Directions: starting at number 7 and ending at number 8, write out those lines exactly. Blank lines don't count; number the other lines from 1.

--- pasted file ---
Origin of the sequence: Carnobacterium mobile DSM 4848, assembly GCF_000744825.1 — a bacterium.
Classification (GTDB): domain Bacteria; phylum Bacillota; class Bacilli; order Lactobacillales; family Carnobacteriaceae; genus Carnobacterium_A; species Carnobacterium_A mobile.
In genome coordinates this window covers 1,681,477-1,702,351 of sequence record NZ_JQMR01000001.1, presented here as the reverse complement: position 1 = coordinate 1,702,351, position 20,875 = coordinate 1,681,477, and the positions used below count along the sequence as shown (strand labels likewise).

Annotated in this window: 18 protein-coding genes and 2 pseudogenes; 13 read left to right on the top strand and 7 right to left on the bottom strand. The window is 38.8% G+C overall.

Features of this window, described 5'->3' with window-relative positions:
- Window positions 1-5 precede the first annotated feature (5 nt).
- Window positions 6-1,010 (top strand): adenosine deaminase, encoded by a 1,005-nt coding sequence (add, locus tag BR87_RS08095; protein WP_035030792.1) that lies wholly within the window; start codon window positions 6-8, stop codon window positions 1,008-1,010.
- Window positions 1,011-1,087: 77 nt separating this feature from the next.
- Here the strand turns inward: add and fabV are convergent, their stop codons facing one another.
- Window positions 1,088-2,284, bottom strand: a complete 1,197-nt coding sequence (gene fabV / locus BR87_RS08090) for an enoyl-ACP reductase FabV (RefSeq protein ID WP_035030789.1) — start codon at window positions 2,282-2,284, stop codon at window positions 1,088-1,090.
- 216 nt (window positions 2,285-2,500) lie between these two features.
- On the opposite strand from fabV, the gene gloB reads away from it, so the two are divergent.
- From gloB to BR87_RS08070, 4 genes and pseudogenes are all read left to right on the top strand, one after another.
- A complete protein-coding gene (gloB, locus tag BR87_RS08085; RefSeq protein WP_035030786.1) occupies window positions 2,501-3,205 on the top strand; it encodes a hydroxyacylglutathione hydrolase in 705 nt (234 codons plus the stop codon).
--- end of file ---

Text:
- Window positions 6-1,010 (top strand): adenosine deaminase, encoded by a 1,005-nt coding sequence (add, locus tag BR87_RS08095; protein WP_035030792.1) that lies wholly within the window; start codon window positions 6-8, stop codon window positions 1,008-1,010.
- Window positions 1,011-1,087: 77 nt separating this feature from the next.